What in your view is the greatest single issue facing Littleton Public Schools and how would you address it? 

One of my top concerns is to ensure we are able to continue to attract and retain the high-quality educators and administrators LPS has and is known for. Colorado ranks near the top with the level of workforce education but ranks near the bottom for teacher wage competitiveness and per-pupil funding, which frustrates me. Longer-term it would be beneficial to address the teacher shortage issue, examine how to make education careers more attractive and more effective management of the growing teacher workloads.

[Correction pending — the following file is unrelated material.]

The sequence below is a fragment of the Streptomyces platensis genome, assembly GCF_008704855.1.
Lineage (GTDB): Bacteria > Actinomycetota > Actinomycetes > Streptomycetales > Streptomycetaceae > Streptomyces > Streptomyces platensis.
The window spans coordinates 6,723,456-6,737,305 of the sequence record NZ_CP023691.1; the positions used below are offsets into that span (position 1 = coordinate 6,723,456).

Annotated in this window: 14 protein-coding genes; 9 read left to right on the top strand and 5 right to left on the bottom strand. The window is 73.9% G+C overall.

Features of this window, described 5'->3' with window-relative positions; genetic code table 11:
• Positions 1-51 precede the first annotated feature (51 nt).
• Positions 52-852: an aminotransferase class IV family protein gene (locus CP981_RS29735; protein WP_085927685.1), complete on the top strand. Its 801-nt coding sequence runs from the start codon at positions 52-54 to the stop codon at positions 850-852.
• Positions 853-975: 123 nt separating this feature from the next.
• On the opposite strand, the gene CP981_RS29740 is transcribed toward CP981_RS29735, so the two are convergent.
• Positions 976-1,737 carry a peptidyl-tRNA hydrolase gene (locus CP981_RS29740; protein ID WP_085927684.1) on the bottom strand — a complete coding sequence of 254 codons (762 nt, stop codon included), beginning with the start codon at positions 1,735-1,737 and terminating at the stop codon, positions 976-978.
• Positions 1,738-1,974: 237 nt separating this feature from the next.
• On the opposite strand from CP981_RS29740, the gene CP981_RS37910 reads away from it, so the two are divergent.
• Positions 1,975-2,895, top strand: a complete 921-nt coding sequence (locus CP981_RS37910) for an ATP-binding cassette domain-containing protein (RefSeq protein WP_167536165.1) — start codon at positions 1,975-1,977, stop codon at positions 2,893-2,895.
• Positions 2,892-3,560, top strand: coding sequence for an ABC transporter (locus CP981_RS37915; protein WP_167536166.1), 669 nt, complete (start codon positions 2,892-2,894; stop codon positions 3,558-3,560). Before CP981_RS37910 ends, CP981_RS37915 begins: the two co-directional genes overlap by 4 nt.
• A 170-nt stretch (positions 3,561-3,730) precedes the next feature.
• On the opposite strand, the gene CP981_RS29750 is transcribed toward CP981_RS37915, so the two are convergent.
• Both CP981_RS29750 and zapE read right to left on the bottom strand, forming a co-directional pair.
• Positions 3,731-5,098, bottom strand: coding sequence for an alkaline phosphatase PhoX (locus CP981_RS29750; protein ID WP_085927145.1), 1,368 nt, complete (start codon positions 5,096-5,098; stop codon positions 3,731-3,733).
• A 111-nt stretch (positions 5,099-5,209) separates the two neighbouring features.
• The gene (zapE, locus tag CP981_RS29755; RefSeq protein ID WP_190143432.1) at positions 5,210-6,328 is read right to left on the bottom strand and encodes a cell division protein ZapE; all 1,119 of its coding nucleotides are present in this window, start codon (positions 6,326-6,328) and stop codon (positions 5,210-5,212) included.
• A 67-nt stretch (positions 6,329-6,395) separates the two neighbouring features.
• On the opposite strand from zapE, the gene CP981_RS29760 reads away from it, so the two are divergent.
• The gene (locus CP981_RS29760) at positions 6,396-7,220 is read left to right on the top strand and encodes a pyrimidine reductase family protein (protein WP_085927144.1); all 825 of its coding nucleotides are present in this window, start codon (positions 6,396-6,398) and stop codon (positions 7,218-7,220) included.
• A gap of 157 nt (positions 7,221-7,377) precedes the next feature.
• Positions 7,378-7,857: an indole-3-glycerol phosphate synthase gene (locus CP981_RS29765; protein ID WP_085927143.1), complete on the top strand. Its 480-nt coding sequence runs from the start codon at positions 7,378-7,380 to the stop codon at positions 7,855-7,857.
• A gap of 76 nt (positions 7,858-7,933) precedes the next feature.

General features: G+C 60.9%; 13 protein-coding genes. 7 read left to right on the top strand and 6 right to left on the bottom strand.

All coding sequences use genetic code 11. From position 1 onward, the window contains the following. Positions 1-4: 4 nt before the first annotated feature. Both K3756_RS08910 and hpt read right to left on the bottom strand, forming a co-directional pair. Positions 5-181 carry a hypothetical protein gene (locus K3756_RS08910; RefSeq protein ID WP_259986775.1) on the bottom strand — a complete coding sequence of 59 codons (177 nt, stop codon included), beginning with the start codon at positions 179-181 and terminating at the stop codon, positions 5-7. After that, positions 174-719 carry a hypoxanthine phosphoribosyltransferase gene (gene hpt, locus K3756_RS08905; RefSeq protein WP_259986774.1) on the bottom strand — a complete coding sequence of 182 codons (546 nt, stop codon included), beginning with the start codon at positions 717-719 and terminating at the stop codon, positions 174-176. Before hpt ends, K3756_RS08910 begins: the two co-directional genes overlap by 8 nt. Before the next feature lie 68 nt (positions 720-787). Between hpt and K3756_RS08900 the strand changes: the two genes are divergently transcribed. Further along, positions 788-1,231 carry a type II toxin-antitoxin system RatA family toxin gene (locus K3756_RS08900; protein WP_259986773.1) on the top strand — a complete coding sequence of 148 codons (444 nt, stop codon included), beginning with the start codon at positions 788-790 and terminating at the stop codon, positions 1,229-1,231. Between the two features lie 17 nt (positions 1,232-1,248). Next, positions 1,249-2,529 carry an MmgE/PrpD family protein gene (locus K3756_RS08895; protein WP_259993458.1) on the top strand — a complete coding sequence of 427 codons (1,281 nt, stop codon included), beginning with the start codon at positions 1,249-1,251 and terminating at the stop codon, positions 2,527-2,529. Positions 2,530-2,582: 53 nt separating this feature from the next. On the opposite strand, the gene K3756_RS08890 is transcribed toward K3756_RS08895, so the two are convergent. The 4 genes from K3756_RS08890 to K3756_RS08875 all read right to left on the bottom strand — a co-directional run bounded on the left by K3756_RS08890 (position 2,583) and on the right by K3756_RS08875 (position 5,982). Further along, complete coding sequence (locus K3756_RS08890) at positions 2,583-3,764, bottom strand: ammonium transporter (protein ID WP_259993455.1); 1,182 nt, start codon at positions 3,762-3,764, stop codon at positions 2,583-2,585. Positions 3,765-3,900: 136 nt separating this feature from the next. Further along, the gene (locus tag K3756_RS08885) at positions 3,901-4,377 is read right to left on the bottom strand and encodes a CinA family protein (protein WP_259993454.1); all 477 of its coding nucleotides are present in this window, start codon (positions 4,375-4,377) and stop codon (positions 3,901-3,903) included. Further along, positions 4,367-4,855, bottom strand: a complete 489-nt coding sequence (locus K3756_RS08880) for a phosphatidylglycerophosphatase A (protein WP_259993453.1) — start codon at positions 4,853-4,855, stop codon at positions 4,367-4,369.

As things stand now, should students be required to wear masks in class, or should mask-wearing be voluntary? 

The past year has shown me, as a parent, as well as a community member, that students learn most effectively while in the classroom. While LPS went above and beyond to support multiple modes of learning (in-person, hybrid and 100% online) the consensus is that kids prefer being in school. Therefore, I support measures to protect in-person learning, as well as allowing interaction with friends, other students, teachers and administrators.  It is my understanding public schools are legally obligated to follow public health orders for the county they reside in. 

What are your views on the district's current policies regarding the teaching of racial issues in American society?